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Comox Valley Land Trust raising $500 k to save Puntledge forest

Total $2.4 million needed to secure Bevan Trail lands

The Comox Valley Land Trust is looking to raise $500,000 to protect the Bevan Trails and surrounding forest ecosystem.

The Bevan Trails are part of the larger Puntledge Forest area, which a release from CVLT calls a "beloved recreational area and a rare local example of a mature, biodiverse forest." The release goes on to say that the area — on BC Hydro-owned land — is not protected from logging. Timber rights are held by Manulife Investment Management (Manulife IM) on behalf of their clients. CVLT is looking to purchase the 37 hectares of forest in the area, adding to 61 hectares already purchased in 2023 and 2024.

“We are thrilled to kick off this community fundraising campaign to acquire the Puntledge Forest, ” said CVLT Executive Director Tim Ennis. “These maturing stands of trees are tomorrow’s old growth, and the biodiversity they contain is incredibly valuable.”

The CVLT is working with Manulife to ensure that the forest is protected.

"We know that these forests are of significant importance to the community, and we have been working closely with the CVLT to find an alternative solution to allow for ownership transfer of the timber rights on the property so it will be preserved in perpetuity,” said Tom Sarno, Global Head of Timberland Investments for Manulife IM."

"(Manulife) contacted the Comox Valley land trust to see if we were interested in working with them proactively to find another instrument that would produce for them profits that they are expected to make for their shareholders," Ennis said. "Our partners agreed that we would be willing to entertain the idea of buying the trees from Manulife instead of logging them, and then protect those trees forever."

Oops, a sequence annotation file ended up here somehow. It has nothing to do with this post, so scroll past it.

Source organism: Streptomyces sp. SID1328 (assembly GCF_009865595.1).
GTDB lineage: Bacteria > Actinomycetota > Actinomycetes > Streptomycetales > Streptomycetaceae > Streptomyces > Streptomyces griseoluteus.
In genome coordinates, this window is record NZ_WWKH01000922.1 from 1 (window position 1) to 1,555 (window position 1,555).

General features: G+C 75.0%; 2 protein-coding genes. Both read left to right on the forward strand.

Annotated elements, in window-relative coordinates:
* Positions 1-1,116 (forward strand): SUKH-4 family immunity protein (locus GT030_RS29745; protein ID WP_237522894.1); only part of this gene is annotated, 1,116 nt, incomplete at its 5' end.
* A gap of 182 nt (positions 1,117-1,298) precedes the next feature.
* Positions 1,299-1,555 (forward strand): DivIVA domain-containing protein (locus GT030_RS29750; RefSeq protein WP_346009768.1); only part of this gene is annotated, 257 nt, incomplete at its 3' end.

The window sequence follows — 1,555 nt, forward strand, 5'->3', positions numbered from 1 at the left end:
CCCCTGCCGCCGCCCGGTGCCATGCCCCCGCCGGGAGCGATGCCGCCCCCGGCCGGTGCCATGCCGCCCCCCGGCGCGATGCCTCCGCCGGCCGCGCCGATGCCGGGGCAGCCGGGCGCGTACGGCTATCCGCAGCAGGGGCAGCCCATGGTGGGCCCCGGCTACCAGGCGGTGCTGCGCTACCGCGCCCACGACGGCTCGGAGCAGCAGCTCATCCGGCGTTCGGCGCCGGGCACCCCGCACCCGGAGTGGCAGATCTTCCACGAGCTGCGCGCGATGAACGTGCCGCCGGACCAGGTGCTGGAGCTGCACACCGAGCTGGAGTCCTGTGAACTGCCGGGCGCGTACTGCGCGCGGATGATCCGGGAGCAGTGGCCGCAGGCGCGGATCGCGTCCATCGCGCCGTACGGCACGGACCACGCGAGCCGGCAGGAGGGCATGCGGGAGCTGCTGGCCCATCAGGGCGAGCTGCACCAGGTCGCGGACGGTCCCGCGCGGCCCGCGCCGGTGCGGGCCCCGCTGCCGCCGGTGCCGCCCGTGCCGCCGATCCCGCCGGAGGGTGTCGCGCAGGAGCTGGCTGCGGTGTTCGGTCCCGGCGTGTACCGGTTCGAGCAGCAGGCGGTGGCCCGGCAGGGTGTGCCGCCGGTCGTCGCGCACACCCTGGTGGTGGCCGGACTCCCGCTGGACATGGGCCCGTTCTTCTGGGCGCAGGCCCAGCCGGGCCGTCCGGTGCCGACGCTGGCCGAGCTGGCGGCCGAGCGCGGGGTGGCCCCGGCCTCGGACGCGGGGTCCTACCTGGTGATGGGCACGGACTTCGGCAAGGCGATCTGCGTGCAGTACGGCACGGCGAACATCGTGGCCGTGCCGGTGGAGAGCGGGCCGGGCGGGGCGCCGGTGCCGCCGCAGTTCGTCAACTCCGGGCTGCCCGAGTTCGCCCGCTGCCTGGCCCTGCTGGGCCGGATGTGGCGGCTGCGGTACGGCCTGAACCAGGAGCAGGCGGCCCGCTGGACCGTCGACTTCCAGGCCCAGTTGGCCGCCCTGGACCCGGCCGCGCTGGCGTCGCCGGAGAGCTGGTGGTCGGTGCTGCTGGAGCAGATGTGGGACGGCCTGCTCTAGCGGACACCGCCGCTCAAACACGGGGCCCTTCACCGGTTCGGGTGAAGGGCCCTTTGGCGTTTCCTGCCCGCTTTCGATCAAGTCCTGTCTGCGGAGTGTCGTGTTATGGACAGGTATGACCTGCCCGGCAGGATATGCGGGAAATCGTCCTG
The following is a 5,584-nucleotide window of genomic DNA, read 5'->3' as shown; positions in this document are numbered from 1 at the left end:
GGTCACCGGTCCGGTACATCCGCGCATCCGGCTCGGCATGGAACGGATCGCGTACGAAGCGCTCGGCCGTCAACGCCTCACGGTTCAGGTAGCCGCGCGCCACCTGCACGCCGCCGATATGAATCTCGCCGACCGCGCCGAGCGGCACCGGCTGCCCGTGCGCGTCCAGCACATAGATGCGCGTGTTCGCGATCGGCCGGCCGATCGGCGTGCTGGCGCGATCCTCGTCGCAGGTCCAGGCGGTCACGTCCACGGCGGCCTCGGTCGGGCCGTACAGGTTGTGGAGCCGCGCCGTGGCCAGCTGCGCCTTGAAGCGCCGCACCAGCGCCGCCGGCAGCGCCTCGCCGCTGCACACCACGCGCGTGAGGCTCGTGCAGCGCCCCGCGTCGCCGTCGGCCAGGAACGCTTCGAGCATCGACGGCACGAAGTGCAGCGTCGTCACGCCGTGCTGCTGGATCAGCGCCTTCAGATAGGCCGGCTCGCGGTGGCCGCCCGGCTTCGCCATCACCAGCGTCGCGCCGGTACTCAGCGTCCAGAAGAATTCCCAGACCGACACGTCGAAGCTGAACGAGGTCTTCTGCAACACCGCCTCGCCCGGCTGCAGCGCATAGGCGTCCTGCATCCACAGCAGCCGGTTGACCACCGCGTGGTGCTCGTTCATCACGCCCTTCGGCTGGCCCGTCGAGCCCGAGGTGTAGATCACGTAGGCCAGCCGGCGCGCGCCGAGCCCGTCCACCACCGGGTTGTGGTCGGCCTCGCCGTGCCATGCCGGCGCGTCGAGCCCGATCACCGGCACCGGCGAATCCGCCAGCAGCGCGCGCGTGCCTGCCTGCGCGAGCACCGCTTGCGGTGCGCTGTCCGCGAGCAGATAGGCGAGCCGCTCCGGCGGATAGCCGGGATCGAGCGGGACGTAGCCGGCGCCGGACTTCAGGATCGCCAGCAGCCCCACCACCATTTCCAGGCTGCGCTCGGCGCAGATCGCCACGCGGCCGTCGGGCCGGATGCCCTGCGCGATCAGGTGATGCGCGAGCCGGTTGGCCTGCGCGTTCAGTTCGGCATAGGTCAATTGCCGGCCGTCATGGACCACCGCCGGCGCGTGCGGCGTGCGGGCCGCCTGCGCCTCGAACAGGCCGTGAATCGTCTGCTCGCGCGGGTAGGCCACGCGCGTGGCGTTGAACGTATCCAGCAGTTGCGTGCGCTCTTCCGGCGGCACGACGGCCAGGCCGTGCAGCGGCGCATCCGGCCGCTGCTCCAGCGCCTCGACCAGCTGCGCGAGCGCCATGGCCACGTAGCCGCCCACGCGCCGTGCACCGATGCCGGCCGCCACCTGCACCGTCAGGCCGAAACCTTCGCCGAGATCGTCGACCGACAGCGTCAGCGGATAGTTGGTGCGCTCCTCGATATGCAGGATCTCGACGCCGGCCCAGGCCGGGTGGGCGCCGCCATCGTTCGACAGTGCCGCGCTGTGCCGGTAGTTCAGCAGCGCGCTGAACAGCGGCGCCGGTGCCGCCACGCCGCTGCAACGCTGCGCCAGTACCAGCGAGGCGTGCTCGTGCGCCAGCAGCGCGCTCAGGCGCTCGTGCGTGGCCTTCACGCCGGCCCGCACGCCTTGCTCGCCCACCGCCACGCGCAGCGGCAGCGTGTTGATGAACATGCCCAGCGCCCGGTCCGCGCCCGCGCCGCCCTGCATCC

Support has also come from the K’ómoks First Nation, who have issued a statement saying that "Our nation is hopeful that the CVLT will be successful in securing the remaining portion of the timber reservation, which would positively contribute to protecting fish habitat in the Puntledge River. Protecting these pockets of high-value ecosystems will only help mitigate climate change, and work towards reducing rising river temperatures.”

"They've been the stewards of that of that river and salmon runs in perpetuity since time immemorial," Ennis said. "I think it was really easy to say "yeah, we we don't want to see that property logged'."

The goal is to raise $2.4 million to acquire and protect the 37 hectares. The CVLT is applying for provincial, federal and other grants to raise $1.9 million of the total, and is looking to raise the remaining $500,000 by March, 2025. That $500,000 will show potential grant funders that there is Previous purchases in the area were achieved through funding from Environment and Climate Change Canada (ECCC) and BC's Old Growth Nature Fund.

"We really hope that people will not take for granted the fact that it's just there for their enjoyment. It's not going to be if we don't protect it now," Ennis said. "We have a generational opportunity to get this thing done and that opportunity might not come around again."

The Puntledge forest supports dozens of species of conservation concern, including an endangered summer run of Chinook salmon. The forest is also highly valued by the K’ómoks First Nation for cultural purposes, is the gateway to multiple popular swimming holes such as ‘Palm Beach’, and is the site of historic coal mining works.

To donate, visit the Comox Valley Land Trust website.

Marc Kitteringham

About the Author: Marc Kitteringham

I joined Black press in early 2020, writing about the environment, housing, local government and more.
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